Just another 200k

Last month, I completed a 200k. It was a permanent route, my own in fact, and it was pretty uneventful. I rode with John, as I have so many times before. It was rather cold, which made it different than other rides. But it was sunny, the route was nice and quiet, and despite being practically catastrophically out of shape, it was a fantastic day on the bike. Many, many times throughout the day, I caught myself thinking, “this is soooo niiiice.” We encountered very few cars, and even fewer riders; only one other cyclist did we see on Mount Tam, and it happened to be another Box Dog customer, judging by the water bottles and frame. We got to go to my favorite brewpub at the finish and toss back a bit less than a pint (those dang artful brewpubs!), eat a fancy empanada, and go home for a shower.  Here are some pictures.

ta ta for now, SF!

TTFN,SF

 

base of railroad grade

base of railroad grade

 

mmmm forest at dawn on Tam

mmmm forest at dawn on Tam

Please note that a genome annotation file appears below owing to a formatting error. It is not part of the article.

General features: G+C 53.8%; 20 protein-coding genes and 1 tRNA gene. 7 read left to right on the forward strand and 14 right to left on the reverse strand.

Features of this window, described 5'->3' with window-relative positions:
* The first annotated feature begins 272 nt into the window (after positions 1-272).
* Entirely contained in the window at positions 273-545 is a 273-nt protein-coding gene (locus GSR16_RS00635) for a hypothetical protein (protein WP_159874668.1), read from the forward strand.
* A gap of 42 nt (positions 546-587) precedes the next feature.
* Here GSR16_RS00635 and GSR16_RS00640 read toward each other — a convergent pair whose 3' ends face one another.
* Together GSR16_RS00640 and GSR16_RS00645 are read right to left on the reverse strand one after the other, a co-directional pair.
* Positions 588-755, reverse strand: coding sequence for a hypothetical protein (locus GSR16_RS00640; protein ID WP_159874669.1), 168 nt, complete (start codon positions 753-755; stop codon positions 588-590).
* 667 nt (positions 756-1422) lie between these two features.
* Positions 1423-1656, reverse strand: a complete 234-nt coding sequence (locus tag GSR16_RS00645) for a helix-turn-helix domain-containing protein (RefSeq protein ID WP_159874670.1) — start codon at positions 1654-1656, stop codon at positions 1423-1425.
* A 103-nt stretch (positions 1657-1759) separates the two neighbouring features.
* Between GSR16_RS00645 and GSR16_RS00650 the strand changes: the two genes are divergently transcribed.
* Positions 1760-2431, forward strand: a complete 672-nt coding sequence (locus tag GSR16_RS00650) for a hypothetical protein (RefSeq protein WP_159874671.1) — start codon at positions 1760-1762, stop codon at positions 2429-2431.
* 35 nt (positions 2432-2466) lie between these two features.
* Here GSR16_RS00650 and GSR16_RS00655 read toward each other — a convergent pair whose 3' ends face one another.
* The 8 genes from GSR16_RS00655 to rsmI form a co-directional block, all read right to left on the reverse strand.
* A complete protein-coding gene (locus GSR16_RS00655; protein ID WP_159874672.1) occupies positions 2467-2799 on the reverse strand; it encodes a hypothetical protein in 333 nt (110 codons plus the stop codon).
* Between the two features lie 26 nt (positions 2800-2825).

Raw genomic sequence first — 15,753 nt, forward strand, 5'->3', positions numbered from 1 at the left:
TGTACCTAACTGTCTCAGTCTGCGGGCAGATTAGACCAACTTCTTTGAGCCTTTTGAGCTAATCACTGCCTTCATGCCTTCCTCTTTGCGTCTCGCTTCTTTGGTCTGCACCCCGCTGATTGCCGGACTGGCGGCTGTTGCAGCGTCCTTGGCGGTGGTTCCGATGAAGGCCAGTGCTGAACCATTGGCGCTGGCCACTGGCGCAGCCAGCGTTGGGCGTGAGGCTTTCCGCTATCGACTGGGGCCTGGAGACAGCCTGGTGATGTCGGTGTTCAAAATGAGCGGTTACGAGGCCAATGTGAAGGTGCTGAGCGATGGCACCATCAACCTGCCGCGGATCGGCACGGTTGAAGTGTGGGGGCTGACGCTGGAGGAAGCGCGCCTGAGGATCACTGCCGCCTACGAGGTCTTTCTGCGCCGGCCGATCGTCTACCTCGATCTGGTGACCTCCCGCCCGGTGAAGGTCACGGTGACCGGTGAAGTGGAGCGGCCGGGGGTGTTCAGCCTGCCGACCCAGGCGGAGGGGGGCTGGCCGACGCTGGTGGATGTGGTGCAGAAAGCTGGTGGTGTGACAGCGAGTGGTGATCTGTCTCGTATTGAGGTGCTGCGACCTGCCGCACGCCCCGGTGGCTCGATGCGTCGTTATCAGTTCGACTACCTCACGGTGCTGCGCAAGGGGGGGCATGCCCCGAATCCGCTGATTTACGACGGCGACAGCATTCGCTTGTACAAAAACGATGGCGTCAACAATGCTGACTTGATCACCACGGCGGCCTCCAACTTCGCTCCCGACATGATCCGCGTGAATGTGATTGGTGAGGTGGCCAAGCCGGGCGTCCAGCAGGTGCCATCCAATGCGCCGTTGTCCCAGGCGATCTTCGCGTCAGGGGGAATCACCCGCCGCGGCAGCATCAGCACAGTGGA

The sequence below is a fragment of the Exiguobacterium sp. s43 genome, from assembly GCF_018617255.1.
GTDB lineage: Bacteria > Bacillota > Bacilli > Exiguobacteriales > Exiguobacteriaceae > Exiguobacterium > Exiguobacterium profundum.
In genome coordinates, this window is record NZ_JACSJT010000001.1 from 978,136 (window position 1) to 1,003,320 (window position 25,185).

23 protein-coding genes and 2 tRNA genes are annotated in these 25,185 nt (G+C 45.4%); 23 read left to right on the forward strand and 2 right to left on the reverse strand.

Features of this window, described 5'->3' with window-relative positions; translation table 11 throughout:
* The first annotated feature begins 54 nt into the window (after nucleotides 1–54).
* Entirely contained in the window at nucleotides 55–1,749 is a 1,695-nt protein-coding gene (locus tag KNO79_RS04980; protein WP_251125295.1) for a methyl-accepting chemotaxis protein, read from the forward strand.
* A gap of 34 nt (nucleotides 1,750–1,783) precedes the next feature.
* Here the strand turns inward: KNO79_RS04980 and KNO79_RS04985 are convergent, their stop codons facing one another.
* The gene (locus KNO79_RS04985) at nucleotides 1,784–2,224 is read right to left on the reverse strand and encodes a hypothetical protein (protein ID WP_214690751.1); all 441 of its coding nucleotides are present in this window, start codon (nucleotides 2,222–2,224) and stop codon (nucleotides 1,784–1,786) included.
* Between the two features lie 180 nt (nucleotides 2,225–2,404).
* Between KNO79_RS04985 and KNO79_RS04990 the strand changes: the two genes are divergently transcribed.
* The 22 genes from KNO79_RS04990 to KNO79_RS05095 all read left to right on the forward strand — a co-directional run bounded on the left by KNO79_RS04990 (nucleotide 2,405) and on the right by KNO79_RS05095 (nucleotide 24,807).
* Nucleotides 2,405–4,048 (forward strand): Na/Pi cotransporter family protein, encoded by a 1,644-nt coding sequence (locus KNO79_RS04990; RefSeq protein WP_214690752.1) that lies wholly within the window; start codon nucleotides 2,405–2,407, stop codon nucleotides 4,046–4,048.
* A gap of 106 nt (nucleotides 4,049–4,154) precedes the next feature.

adjusting layers on Old Railroad Grade

adjusting layers on Old Railroad Grade

 

West Point Inn

West Point Inn

 

Bronze model of Mount Tam

Bronze model of Mount Tam

 

Top of Mount Tam visitor area

Top of Mount Tam visitor area

 

cold, cold sunlight

cold, cold sunlight

 

Alpine Dam is spilling

Alpine Dam is spilling

 

Little Free Library in Samuel P. Taylor campground

Little Free Library in Samuel P. Taylor campground

 

Black Mountain off to the left

Black Mountain off to the left

 

Nicasio Reservoir, also full to spilling

Nicasio Reservoir, also full to spilling

 

Marshall wall inches closer, farmland is utterly at peace today

Marshall wall inches closer, farmland is utterly at peace today

 

not likely driving while texting

not likely driving while texting

 

at least it's warm on the climb

at least it’s warm on the climb

 

1000 shades of green

1000 shades of green

 

Mount Tam and Black Mountain align with the top of Marshall wall

Mount Tam and Black Mountain align with the top of Marshall wall